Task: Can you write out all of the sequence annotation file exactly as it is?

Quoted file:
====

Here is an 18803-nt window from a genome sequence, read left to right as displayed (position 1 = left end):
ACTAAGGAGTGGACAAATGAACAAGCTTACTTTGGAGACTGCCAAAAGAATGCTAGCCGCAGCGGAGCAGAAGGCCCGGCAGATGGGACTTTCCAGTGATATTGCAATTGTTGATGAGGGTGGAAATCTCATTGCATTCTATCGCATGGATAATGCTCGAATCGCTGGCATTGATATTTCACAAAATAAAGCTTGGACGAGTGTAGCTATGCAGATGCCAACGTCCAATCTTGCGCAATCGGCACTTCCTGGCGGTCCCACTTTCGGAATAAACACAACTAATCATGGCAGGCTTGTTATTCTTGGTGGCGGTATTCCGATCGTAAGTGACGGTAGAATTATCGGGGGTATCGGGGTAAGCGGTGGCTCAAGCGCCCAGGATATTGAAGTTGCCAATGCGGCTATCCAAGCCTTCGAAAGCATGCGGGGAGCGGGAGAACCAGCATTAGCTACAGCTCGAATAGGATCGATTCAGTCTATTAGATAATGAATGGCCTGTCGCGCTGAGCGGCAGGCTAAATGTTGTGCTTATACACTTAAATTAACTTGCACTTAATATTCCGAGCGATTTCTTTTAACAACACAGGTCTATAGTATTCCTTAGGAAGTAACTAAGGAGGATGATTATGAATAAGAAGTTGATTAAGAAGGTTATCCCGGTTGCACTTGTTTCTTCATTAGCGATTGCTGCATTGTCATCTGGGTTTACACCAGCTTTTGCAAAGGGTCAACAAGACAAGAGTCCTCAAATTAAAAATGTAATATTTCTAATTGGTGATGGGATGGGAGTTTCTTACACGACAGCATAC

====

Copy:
Here is an 18803-nt window from a genome sequence, read left to right as displayed (position 1 = left end):
ACTAAGGAGTGGACAAATGAACAAGCTTACTTTGGAGACTGCCAAAAGAATGCTAGCCGCAGCGGAGCAGAAGGCCCGGCAGATGGGACTTTCCAGTGATATTGCAATTGTTGATGAGGGTGGAAATCTCATTGCATTCTATCGCATGGATAATGCTCGAATCGCTGGCATTGATATTTCACAAAATAAAGCTTGGACGAGTGTAGCTATGCAGATGCCAACGTCCAATCTTGCGCAATCGGCACTTCCTGGCGGTCCCACTTTCGGAATAAACACAACTAATCATGGCAGGCTTGTTATTCTTGGTGGCGGTATTCCGATCGTAAGTGACGGTAGAATTATCGGGGGTATCGGGGTAAGCGGTGGCTCAAGCGCCCAGGATATTGAAGTTGCCAATGCGGCTATCCAAGCCTTCGAAAGCATGCGGGGAGCGGGAGAACCAGCATTAGCTACAGCTCGAATAGGATCGATTCAGTCTATTAGATAATGAATGGCCTGTCGCGCTGAGCGGCAGGCTAAATGTTGTGCTTATACACTTAAATTAACTTGCACTTAATATTCCGAGCGATTTCTTTTAACAACACAGGTCTATAGTATTCCTTAGGAAGTAACTAAGGAGGATGATTATGAATAAGAAGTTGATTAAGAAGGTTATCCCGGTTGCACTTGTTTCTTCATTAGCGATTGCTGCATTGTCATCTGGGTTTACACCAGCTTTTGCAAAGGGTCAACAAGACAAGAGTCCTCAAATTAAAAATGTAATATTTCTAATTGGTGATGGGATGGGAGTTTCTTACACGACAGCATAC